As she waited to board the bus after her daughter’s golf clubs were delivered, Julie Bussey said she felt good about daughter Amanda at the U.S. Games. The 37-year-old started playing golf 12 years ago when the Tournament Players Championship started the Special Olympics golf program.

“I think her chances are really good,” said her mother, who plans to walk the course where her daughter competes for four days.

“Amanda is brave enough,” he said. “I think that’s what makes him a better golfer. He knows he’s going to hit it well.”

Susan Bell has a lot of confidence in her daughter Megan Bell who shows up on the billboard.

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“He’s gone to Orlando and Daytona for training,” his mother said. “This has been a year-long training for him. … All he can do is give it his best. He knows what to do because he’s trained well.”

Other Duval County competitors include: Daniel Calloway, sports/track and field; Ryan Luck, golf; Sarah Appleton, swimming; Caleb Prewitt, triathlon; and Jennifer Hartley, triathlon.

“It’s great to see all the smiles and everyone’s happy,” Copertino said as Jaguars cheerleaders, Jaxon DeVille and fans prepared to send off. “This is what it is.”

About 125,000 viewers will watch the competition live, starting with the opening game broadcast from noon to 3 p.m. Sunday on ABC-TV from Exploria Stadium. Coverage continues throughout the week on ESPN and ESPN2, with broadcast coverage on ESPN3. The full broadcast schedule is at

And the local Special Olympics doesn’t end with the U.S. Games. Duval County’s Special Olympics is hosting the July 16 Area 4 Surfing Competition at Little Talbot Island State Park., (904) 359-4549

Our programs provide participants with physical fitness and conditioning; improvement of balance, coordination and body control; increase in sportsmanship and competitive skills; and increased self-confidence and social skills. But Special Olympics is about more than sports and fitness.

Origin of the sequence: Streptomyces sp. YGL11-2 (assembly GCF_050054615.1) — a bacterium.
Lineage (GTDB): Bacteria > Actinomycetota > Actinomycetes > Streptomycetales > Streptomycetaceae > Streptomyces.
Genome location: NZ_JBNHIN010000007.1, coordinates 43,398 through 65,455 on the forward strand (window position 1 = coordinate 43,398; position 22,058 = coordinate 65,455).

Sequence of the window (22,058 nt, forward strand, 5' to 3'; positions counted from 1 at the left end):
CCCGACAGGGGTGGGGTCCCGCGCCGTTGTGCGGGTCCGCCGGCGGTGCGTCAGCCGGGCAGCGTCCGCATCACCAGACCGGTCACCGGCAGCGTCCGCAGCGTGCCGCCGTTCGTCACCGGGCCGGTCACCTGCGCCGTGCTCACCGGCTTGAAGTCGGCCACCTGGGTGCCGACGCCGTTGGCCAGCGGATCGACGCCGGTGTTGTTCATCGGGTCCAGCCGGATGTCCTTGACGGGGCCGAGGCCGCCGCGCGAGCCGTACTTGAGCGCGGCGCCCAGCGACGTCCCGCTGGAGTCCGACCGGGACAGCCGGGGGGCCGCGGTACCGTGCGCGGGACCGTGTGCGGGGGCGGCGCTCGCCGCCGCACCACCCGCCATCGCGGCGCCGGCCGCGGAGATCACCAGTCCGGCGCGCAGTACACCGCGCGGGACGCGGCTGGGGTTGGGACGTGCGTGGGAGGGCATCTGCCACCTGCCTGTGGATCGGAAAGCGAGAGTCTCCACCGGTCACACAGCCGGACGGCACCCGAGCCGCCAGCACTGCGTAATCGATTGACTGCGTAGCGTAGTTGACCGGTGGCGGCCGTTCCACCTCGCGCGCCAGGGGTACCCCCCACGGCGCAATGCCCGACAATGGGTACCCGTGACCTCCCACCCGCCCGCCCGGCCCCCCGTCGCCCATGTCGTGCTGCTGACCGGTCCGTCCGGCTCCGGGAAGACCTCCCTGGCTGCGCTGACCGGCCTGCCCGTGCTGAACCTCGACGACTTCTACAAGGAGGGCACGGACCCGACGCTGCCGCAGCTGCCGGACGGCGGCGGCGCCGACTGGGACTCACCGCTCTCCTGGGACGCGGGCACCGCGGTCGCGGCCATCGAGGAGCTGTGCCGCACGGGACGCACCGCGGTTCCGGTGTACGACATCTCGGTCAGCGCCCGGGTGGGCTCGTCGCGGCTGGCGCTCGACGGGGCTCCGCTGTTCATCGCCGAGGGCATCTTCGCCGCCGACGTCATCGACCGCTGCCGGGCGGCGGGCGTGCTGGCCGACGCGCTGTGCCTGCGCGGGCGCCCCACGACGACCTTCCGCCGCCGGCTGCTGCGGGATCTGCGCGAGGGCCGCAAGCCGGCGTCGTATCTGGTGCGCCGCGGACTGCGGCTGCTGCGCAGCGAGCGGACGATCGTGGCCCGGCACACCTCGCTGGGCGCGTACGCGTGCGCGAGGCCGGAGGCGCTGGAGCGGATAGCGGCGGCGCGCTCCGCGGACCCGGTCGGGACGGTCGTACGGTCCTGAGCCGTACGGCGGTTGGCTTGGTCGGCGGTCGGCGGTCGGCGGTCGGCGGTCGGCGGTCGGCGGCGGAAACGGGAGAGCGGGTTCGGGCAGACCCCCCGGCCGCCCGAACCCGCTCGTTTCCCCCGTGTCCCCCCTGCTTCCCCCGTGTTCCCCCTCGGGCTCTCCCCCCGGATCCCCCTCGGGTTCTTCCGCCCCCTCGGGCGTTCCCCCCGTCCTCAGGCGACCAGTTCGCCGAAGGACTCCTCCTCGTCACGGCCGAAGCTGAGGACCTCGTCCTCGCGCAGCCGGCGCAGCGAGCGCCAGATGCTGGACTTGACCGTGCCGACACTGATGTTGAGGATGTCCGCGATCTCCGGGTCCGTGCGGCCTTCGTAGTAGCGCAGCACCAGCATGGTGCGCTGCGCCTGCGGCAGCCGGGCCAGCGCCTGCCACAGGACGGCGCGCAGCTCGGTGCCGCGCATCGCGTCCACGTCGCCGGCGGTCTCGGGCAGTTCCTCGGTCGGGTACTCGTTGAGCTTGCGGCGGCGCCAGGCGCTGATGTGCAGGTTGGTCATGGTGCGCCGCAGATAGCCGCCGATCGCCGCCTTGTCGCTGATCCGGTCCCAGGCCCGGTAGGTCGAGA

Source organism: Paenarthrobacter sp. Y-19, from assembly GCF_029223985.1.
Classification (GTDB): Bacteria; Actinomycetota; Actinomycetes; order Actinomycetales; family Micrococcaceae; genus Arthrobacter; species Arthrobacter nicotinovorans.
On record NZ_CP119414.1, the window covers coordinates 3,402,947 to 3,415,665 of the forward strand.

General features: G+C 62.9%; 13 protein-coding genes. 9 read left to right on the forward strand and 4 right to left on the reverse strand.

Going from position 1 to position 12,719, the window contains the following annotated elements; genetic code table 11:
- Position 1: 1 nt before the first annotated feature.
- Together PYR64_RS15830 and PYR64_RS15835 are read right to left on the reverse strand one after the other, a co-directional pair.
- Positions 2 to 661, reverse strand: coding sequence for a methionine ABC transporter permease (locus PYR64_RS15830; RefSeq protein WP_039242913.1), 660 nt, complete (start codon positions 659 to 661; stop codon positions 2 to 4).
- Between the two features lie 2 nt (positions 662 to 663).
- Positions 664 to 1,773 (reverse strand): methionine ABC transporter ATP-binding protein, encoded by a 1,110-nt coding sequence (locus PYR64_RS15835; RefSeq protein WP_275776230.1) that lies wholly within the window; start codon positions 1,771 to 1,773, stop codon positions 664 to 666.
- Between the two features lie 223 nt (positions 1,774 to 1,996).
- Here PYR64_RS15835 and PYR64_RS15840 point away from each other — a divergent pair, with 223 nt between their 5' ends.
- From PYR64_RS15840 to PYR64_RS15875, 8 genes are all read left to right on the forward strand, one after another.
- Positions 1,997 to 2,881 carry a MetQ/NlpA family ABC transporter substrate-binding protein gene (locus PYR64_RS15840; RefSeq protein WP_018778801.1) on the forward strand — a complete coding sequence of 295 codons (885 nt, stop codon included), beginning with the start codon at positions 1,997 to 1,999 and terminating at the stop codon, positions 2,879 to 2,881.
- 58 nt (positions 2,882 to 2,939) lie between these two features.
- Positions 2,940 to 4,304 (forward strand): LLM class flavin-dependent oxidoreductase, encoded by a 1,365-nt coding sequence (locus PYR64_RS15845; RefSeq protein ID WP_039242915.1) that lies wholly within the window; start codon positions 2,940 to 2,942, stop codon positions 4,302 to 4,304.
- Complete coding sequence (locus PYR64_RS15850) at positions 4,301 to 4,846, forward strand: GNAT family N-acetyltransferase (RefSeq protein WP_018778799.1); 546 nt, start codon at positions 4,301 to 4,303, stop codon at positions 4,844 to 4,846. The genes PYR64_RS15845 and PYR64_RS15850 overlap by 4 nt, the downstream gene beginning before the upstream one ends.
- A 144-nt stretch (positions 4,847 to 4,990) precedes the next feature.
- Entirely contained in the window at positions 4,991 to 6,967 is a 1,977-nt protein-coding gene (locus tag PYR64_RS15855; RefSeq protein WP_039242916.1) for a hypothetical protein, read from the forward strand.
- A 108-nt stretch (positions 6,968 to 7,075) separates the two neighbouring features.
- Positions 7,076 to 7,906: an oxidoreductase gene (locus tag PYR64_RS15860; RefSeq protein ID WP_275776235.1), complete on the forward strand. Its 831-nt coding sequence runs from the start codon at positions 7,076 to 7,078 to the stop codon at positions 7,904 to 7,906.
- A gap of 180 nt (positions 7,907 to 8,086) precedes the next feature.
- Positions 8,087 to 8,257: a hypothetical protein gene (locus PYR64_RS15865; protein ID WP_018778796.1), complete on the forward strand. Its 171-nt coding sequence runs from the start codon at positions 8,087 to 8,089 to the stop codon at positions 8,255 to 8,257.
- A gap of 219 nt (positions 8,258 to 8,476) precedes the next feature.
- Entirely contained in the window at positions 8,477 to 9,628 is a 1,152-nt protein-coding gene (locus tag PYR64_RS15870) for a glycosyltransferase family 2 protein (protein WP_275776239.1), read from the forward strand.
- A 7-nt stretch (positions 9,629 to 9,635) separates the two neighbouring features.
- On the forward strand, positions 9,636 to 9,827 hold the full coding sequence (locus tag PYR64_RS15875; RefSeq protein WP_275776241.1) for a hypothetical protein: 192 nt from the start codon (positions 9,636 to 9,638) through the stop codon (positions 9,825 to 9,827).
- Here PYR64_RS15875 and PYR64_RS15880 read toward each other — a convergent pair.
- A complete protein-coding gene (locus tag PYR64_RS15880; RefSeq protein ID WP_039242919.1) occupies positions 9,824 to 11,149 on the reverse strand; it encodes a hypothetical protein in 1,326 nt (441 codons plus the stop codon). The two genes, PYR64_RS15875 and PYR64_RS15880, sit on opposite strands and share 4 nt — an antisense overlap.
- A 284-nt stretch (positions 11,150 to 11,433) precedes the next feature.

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What is the difference between the Special Olympics and the Paralympics?

What is the difference between the Special Olympics and the Paralympics? The main difference between the Special Olympics and the Paralympics is that while the former is only for people with intellectual disabilities, the latter is mainly for athletes with disabilities. To see also : A former cheerleading coach and high school teacher has been charged with possessing and displaying sexually explicit images and videos and luring a minor into sexual activity..

Are the Special Olympics the same as the Paralympics? The Paralympics and Special Olympics differ in three important ways. Meanwhile, the Special Olympics differ from the Paralympics in three main areas: the nature of their organizations, the disabled groups of athletes and the style and philosophy in which they participate.

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Do Special Olympic athletes get paid?

In fact, the IOC (International Olympic Committee) does not pay athletes a cent for their appearance in the Olympics. Runners must pay their way from their own pockets or other means. Here’s a look at how some of them did exactly that, as well as what former Olympians are doing in their careers.

Do you get paid for breaking the world record in track and field? A single prize of $50,000 will be awarded to one runner if the same runner sets more than one record in the same race. However, if different athletes should set World records at any of the official distances mentioned above, then each of these athletes will receive one payment of $50 each.